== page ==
Breach Notification Bills Pile Up in SenateThree Senate Committees Considering Three Different Measures
Undeterred, two senators will try again to get their colleagues to enact legislation that they contend would better safeguard sensitive information and notify consumers of a data breach when personally identifiable information is exposed.
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Sen. Tom Carper, D-Del., and Roy Blunt, R-Mo., couldn't get a floor vote for their legislation in the last Congress, but on Jan. 15 introduced a new version of the bill - the Data Security Act of 2014 - that would require financial institutions, retailers, governments and other organizations to better protect sensitive information, investigate security breaches and notify consumers when a substantial risk exists of identity theft or account fraud.
Carper, in introducing the bill, cites the recent breaches of retailers Target and Neiman Marcus as reminders that these incidents are becoming routine (see Retail Breaches: Who's Next?). "We cannot allow technology advances to outpace the security measures in place to safeguard the transactions we conduct in person and online," he says.
Requirements in the bill would apply to businesses that take credit or debit card information, data brokers that compile private information and government agencies that possess nonpublic personal information.
Nationalizing Breach Notification
The Data Security Act, if enacted, would replace the existing patchwork of 46 state laws by establishing one set of national standards. The bill's sponsors say inconsistent and conflicting state-by-state standards force public and private entities to comply with multiple regulations, leaving many consumers in a confusing web of regulation depending on the state.
The bill also would require business and government agencies to investigate the scope of the breach, the type of information compromised or potentially compromised and determine whether the information will likely be used to cause an individual harm or bank fraud. If it's determined that the compromise would cause harm, the targeted organization must notify all consumers affected by the breach, as well as the appropriate federal government regulatory agency, law enforcement and national consumer reporting agencies if the breach affects over 5,000 consumers.
The sponsors say the Data Security Act is modeled after the data security and breach-response regime established under the Gramm-Leach-Bliley Act of 1999. Those provisions require financial institutions to ensure the security and confidentiality of customer information, protect against anticipated threats to the integrity of sensitive records and safeguard against unauthorized access to information that could result in substantial harm to any customer.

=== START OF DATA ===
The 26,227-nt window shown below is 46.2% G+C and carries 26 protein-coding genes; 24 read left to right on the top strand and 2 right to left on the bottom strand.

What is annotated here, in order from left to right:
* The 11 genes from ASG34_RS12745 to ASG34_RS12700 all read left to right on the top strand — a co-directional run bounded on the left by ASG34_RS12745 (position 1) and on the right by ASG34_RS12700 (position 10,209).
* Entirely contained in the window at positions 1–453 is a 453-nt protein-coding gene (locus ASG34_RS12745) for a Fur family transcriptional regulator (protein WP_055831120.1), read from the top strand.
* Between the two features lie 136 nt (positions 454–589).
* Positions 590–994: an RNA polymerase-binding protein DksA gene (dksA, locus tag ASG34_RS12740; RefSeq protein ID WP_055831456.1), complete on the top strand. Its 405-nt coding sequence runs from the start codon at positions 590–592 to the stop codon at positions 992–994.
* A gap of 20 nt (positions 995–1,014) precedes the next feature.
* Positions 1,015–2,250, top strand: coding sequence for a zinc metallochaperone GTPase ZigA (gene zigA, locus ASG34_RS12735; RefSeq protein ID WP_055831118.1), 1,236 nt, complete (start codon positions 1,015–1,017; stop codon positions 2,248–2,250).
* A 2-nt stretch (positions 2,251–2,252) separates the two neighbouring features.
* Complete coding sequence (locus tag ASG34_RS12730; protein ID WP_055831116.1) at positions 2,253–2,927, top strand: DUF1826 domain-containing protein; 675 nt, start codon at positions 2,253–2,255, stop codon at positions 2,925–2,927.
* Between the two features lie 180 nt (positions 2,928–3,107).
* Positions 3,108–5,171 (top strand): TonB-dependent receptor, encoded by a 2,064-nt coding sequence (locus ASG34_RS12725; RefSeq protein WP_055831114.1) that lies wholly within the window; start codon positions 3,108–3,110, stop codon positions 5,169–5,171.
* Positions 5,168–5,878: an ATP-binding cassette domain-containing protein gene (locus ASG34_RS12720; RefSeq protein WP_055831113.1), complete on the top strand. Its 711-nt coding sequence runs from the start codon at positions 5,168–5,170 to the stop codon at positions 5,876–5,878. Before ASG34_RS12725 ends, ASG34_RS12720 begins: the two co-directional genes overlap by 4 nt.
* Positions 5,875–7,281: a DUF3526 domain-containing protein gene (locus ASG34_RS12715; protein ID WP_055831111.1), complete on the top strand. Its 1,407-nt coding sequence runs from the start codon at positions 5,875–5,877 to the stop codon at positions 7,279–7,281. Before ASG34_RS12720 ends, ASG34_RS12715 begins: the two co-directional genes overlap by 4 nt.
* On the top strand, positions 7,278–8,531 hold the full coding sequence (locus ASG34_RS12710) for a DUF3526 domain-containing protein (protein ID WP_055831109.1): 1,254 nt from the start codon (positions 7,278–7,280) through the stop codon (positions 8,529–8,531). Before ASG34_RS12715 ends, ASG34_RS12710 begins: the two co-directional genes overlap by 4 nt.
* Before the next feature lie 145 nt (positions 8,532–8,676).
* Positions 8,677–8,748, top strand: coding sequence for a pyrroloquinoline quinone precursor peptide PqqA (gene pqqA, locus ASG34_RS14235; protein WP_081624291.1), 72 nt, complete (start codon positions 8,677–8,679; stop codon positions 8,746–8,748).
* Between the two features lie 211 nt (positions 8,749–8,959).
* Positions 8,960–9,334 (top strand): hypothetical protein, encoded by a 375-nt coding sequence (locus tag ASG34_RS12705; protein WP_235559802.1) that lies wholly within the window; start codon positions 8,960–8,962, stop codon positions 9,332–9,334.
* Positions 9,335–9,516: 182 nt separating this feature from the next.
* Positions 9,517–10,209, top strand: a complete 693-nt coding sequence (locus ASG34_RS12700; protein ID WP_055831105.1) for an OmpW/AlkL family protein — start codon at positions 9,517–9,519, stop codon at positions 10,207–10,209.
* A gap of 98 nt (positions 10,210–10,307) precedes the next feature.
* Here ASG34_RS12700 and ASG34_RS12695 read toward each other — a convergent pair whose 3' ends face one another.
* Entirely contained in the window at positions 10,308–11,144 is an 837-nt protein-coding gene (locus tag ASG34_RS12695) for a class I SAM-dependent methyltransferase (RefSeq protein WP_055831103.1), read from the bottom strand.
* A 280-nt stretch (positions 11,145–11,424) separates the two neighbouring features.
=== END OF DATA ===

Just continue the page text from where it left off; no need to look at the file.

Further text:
Earlier this month, Sen. Patrick Leahy, D-Vt., introduced for the fifth time the Personal Data Privacy and Security Act, comprehensive legislation that also would nationalize data breach notification under a single law. Leahy's bill is more comprehensive than the Carper and Blunt measure and provides tough criminal penalties for those who intentionally conceal a data breach when it causes economic damage to consumers.
One indication on how hard it is to pass data security and breach notification legislation is the way Congress handles the various bills. Different lawmakers have their own priorities, which can conflict with their colleagues' agenda. This is manifested in various committees claiming oversight on the same or similar issue. Leahy's bill, for instance, is being considered by the Senate Judiciary Committee, which he chairs. However, the Carper-Blunt bill has been assigned to the Senate Banking, Housing and Urban Affairs Committee. Another data breach bill, sponsored by Sen. Pat Toomey, R-Pa., was referred to the Senate Commerce Committee. "The path to legislation is complicated," says Peter Swire, senior fellow at the Future of Privacy Forum, a Washington think tank advocating responsible data practices (see Why U.S. Breach Notice Bill Won't Pass).
Carper and Blunt introduced their bill days after lawmakers in Kentucky introduced legislation that would make the Bluegrass State the 47th state to enact a data breach notification law (see Ky. Lawmakers Unveil Breach Notification Bill). The Kentucky bill would not apply to privately owned and operated enterprises.
The legislation also comes a week after Congressional auditors issued a report that says eight federal agencies they examined showed inconsistent response to computer breaches involving personally identifiable information (see Agencies Uneven in PII Breach Response).